July 2010 | Gregg Hurwitz '95

Hurwitz.jpgGregg Hurwitz '95 (Author)

By Dayna Wilkinson

Gregg Hurwitz’s tenth novel will be released on July 6th. "I’m really excited about this one,” he says, "in some ways I’m more excited about this than any of my other books. It’s an homage to the suspense and paranoia of REAR WINDOW where you realize someone’s watching all the time.” The film rights to this novel, THEY’RE WATCHING, have already been snapped up.

Anyone who knew Gregg Hurwitz as a child wouldn’t be surprised that he grew up to be a writer. "When I was young I wasn’t allowed to watch TV so I read all the time. All I ever wanted to be was a writer. I wrote mysteries that I illustrated with crayons and put together with cardboard covers. I still have some of them on my shelf.”

"I loved The Hardy Boys, The Three Investigators and Alfred Hitchcock books. I also watched a lot of Hitchcock movies. Later in life I liked plot-driven, highly structured stories that dealt with crime, death and deception. My masters degree was in Shakespearean tragedy.”

Gregg is now an internationally bestselling author of thrillers. Does his choice of dark themes reflect inner demons? "Maybe people need a dark thread in their personalities to be drawn to this kind of writing. But it’s been said that some of the most normal people are crime writers, and I wonder if it’s because of the lack of repression. What we deal with can get quite dark and you get a lot of that out of your system when you put it on the page.”

It’s not all murder and mayhem. "Moving across media has allowed me to play with different degrees of lightness and darkness. Novels are my first love, but I’m a writer/producer on ABC’s "V,” I’ve written screenplays, published academic work and I just wrote a Moon Knight-Spider Man crossover that’s like the old fashioned fun comic books of my childhood.”

Gregg went to Harvard with a clear plan. "I didn’t take classes in creative writing and never read a book on it. I chose my concentration (English and American Lit with a minor in Psychology) based on what I thought would be the best combination to bring to a career as a novelist. I actually started writing my first book, THE TOWER, the summer between junior and senior year of college, set it down to finish my thesis, then picked it up again and finished a rough draft the summer before I did my masters.”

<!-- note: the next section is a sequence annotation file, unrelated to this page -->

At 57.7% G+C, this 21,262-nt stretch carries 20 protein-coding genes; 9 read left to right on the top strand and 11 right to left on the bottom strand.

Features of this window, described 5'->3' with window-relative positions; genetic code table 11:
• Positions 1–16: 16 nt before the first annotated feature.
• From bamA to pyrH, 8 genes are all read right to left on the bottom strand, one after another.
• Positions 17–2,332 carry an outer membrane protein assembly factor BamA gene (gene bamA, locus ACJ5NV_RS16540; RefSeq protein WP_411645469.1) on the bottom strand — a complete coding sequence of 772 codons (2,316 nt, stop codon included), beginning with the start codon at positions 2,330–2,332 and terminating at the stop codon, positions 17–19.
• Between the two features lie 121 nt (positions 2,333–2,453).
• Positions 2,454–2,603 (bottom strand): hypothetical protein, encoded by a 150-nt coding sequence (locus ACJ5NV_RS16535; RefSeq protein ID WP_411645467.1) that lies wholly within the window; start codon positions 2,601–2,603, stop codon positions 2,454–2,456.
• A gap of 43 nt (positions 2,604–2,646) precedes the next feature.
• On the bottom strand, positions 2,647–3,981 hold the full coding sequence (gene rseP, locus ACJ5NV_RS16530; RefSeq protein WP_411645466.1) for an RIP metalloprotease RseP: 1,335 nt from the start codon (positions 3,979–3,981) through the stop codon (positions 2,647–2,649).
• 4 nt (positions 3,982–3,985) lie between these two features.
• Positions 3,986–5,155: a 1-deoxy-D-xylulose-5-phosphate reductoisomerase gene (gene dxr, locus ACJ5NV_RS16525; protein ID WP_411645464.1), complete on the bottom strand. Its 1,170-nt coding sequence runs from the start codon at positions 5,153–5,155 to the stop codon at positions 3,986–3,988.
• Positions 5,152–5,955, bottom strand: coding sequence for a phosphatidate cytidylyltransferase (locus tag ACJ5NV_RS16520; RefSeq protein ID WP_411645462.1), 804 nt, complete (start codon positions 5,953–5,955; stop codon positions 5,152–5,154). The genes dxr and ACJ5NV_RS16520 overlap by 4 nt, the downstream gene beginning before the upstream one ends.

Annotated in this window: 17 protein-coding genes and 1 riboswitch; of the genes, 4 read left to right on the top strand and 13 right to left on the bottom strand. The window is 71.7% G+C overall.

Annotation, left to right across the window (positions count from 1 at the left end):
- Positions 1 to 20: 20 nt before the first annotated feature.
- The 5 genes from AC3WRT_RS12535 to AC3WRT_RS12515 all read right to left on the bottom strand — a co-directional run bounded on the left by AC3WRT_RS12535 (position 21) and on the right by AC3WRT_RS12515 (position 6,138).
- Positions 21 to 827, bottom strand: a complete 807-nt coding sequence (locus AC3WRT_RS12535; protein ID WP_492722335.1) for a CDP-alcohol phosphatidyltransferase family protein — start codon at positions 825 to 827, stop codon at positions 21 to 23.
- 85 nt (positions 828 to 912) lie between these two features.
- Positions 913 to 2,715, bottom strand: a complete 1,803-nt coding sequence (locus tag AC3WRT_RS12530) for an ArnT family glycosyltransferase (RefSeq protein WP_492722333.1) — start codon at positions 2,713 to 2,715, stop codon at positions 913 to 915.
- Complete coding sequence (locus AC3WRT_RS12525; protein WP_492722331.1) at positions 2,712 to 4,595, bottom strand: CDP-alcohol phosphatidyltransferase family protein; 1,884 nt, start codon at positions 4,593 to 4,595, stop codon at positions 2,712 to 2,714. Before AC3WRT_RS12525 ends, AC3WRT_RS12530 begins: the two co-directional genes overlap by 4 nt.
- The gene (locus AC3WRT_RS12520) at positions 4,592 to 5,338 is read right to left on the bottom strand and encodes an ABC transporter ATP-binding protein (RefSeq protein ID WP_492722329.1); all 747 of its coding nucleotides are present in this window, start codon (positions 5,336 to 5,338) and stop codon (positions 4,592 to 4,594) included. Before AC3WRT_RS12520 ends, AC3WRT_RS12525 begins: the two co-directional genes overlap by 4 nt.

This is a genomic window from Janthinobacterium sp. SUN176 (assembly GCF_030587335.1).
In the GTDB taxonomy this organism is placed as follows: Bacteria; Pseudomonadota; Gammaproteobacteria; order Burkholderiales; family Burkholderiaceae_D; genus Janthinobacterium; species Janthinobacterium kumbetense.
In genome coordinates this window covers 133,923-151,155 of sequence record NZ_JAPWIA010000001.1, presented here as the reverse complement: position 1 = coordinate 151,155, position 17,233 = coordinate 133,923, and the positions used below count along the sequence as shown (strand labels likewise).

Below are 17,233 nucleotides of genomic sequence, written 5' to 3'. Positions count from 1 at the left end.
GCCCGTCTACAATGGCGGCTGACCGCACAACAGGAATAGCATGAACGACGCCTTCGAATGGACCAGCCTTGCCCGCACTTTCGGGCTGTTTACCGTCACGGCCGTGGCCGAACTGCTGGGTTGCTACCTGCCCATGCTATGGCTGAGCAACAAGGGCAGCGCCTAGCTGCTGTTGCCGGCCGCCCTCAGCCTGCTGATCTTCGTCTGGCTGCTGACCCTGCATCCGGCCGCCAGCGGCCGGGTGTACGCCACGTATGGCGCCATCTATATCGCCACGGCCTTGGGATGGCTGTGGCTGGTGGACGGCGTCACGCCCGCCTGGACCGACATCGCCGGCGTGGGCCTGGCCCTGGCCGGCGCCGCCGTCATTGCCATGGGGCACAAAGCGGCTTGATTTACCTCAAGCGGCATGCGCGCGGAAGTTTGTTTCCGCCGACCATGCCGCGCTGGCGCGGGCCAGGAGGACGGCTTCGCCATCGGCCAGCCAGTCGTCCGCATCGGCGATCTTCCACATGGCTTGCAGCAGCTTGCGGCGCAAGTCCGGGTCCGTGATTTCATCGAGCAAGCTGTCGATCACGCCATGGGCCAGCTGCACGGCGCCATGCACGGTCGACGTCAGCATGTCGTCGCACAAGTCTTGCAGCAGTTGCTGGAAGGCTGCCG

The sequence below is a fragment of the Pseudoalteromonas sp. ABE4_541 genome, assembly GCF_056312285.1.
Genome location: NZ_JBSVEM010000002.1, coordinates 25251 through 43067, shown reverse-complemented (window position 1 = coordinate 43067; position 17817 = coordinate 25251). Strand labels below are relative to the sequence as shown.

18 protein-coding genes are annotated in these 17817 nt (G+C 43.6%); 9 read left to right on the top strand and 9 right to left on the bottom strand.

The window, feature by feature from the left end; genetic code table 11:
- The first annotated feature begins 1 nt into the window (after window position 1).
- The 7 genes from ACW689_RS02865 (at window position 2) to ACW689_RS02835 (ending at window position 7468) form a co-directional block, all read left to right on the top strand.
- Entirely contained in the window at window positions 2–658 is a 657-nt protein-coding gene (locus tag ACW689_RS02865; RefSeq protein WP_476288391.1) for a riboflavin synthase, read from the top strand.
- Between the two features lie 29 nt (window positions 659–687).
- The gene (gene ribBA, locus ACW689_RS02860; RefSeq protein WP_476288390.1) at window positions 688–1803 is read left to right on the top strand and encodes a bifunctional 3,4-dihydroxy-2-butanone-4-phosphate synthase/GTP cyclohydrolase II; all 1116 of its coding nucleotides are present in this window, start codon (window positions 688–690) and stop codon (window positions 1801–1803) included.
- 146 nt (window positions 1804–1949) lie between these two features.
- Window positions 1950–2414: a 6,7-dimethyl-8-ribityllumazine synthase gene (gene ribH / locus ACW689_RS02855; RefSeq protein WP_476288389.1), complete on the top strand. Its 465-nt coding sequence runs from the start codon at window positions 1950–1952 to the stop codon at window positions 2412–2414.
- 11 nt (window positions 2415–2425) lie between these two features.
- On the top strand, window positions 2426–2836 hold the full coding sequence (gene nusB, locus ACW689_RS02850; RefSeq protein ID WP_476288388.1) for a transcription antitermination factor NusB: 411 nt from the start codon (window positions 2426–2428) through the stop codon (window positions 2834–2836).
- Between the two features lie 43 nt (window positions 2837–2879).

"THE TOWER was my first big writing undertaking and I wrote draft after draft. By writing it I was learning how to write a novel. The end of each chapter was clearly better than the beginning. I got to the end of the book and saw it was still a giant mess so I had to take the whole thing apart, look at all the pieces, and put it back together again.”

Gregg had done an internship with a film producer when he first started writing THE TOWER. "As an intern I was reading and writing coverage of scripts, building relationships and making contacts. When I finished THE TOWER, a producer at the film company got the manuscript to Night Shyamalan’s attorney. The lawyer loved it, flew me to New York, and got me an agent who promptly sold it to Simon & Schuster. I was very fortunate to have a book deal from a pretty early age: it has allowed me to work on the projects that are the most stimulating and exciting to me.”

Does Gregg set boundaries in his search for authenticity and excitement? "I think if I weren’t interested in new people and new places and thrills, then what would I be doing as a writer and a thriller author? When I’m pursing something, I have a pretty intense focus on it and I’m not thinking about what’s dangerous and what isn’t. It’s like an athletic event--you’re playing the game, not worrying about getting injured. I tend to err on the side of adventure and fun rather than personal safety.” During a Russian book tour, Gregg’s request to see the "real Moscow” lead to an underground bar and a confrontation with some rather large former soldiers. "That was the one time when I thought I might actually die. Fortunately my translator and I managed to escape before more of their friends could show up.”

Some authors don’t like promoting their work—not Gregg. "I write to be read--my books and comics are commercial. I enjoy interacting with readers and fans, and I’m really looking forward to getting out and talking about THEY’RE WATCHING.” At his July 15th Harvardwood Seminar Series appearance and elsewhere, Gregg will more than likely be asked if he has any advice for aspiring writers. "The biggest advice I have is fairly banal: you have to keep writing. I meet a ton of people who say they want to be writers but I meet very few who actually want to write. A lot of people want to know how to get a publisher, editor or agent, but especially in the early days the focus has to be on the work—turning off the internet, the phone and the doorbell and concentrating on the blank page.”

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